Il Trimestrale. The Lab's Quarterly, 1, 2008 101
link to the necessities of society. This results therefore in an overturned perspective in which necessity does not go from general towards specific but viceversa from specific towards general. Having arrived at an initial level of analysis it is now necessary to clarify the fundamental elements which distinguish the original objects and their reproductions. The most relevant is the duration of the systematic age of an object. The systematic age of an element derives from the levels of complexity of the object itself. The duration of time is dictated by the evolution that an original object undergoes in terms of improvement before being moved on from. In our terminology every invention is a new position in the series. The acceptance of an invention “implies the impossibility of continuing to accept the previous position.”82 In the occupation of a new position in the series two processes intimately linked to the organic development of the series are apparent: invention- in the true sense of the word and amalgam with that which was previously present. Almost no invention can overtake the interval of the epoch in which it was created in that it is the direct result of particular needs. The dividing line which separates a useful invention from an “aesthetic” one, according to Kubler is outlined by the fact that useful inventions have a reason for existing in their immediate fruition and utility. “Aesthetic” inventions, on the other hand change people’s way of thinking very slowly. An invention is unique in the same way that a position in a particular series is unique. If two subjects come to the same conclusion or the same invention they certainly do not do so in the same way. “ The rarity of inventions in the modern world betrays a fear of change.”83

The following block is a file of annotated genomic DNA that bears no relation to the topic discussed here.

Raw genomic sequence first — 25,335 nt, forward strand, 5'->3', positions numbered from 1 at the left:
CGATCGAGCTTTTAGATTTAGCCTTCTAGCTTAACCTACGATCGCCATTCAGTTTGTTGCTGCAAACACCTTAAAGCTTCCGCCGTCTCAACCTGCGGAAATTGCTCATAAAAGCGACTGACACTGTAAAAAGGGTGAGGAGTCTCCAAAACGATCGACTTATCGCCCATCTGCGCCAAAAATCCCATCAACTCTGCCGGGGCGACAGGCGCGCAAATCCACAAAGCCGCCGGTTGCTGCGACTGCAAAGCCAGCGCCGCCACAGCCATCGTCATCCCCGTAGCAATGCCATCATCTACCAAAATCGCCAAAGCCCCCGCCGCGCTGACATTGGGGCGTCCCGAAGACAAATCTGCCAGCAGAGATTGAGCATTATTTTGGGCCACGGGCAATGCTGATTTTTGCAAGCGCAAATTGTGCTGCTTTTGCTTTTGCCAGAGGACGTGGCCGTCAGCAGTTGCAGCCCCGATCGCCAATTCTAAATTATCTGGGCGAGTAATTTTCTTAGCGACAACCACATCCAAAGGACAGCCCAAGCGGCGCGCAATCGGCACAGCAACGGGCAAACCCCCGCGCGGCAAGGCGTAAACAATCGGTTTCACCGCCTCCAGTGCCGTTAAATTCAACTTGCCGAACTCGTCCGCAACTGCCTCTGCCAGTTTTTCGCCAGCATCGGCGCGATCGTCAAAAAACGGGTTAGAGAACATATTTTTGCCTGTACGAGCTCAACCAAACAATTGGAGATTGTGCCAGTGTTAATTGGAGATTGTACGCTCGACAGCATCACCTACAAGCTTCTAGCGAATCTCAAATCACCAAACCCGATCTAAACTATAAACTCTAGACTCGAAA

recognized fluid modernity the heartfelt search for deep roots for the masses to cling to does not represent an unforeseen or imaginative situation but the desire for a stable identity in a reality which often collapses under the subject’s feet. We are in a situation in which change and new things are not only looked down upon but 82 83
Ibid., p. 79. Ibid., p. 84.